- name: registry.gitlab.com/banter-bus/banter-bus-management-api:test
    alias: banter-bus-management-api
  - name: registry.gitlab.com/banter-bus/banter-bus-management-api/database-seed:latest
    alias: banter-bus-database-seed

In our examples the name field is the image name, this is the same name you'd use when using the docker pull command. The next field is alias this is the name we'll use to reference that container. This is the container name.

To see how the alias is used, is to look at the environment variables we have provided for the job BANTER_BUS_CORE_API_DB_HOST: banter-bus-database. So core-api will try to connect to database using this host. You can read more about Docker is able to resolve this to an IP address here. Another example is how the URL core-api will use to connect to the management-api BANTER_BUS_CORE_API_MANAGEMENT_API_URL: http://banter-bus-management-api.

ENV Variable

One environment variable we must provide is FF_NETWORK_PER_BUILD set to 1 (or true). Docker then creates a bridge network so all the services can communicate amognst themselves. You can read more about it here

We've discussed the most important part of the CI file, but lets quickly discuss the rest for completeness

optional

I've discussed the main point of this article, how to use services and how to get them to work together.

#Variables

We've already spoken about this above, but lets take a quick look at the variables section.

variables:
  BANTER_BUS_CORE_API_MANAGEMENT_API_URL: http://banter-bus-management-api
  BANTER_BUS_CORE_API_DB_HOST: banter-bus-database
  FF_NETWORK_PER_BUILD: 1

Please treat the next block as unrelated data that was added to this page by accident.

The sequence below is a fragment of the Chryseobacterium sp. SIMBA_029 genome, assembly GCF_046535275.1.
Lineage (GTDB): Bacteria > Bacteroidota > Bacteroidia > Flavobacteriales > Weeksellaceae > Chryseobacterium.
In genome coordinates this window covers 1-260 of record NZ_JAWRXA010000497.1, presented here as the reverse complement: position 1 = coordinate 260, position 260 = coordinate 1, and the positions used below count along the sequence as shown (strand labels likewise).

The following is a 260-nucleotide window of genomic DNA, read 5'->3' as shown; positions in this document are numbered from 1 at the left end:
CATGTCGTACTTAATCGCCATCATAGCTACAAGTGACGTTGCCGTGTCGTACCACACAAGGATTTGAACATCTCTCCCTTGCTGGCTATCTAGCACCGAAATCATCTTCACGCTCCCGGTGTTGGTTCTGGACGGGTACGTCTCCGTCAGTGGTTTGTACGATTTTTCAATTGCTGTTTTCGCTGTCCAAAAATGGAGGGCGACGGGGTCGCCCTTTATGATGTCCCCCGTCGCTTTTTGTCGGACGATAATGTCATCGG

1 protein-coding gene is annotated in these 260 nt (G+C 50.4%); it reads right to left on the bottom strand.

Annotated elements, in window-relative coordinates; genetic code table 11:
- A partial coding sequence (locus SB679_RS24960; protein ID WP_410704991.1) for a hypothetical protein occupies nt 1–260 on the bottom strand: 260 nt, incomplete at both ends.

# Hidden the rest of the variables as not to clutter the f

These are environment variables that are shared both with the job and the services. Some of these are config passed to the application, such as BANTER_BUS_CORE_API_MANAGEMENT_API_URL and BANTER_BUS_CORE_API_DB_HOST.

#Script

Since we are using the cypress/browsers:node14.17.0-chrome88-ff89 image, we have access to chrome (headless) browser we can use with Cypress.

So we can do something like so:

script:
  - npm ci
  - export VITE_BANTER_BUS_CORE_API_URL=http://banter-bus-core-api:8080
  - npm run e2e:ci
  • npm ci: Installs our npm dependencies for the gui app
  • export VITE_BANTER_BUS_CORE_API_URL=http://banter-bus-core-api:8080 exports an enviroment variable which will be used by the gui app so it knows the URL of the core-api. Note the use of the alias name here (and port :8080 default port for the core-api)
  • npm run e2e:ci: Starts the dev server and then runs the cypress test, see start-server-and-test dev http://localhost:3000 e2e where e2e is cypress run --browser chrome

#Artifacts

Finally, the artifacts are "things" that are left over after the build. In this case we use them in two ways:

  • One to generate a coverage report with junit
  • Two to save our Cypress screenshots and videos

The downloadable artifacts will expire after 1 week. The Cypress files can be useful when debugging a problem with your tests. You get a video of perhaps why the tests failed.

artifacts:
  expire_in: 1 week
  when: always
  paths:
    - cypress/screenshots
    - cypress/videos
  reports:
    junit:
      - results/TEST-*.xml

#Appendix

    Table of contents

  • Background
  • Gitlab Services
  • package.json
  • Gitlab CI
  • Services
  • Variables
  • Script
  • Artifacts
  • Appendix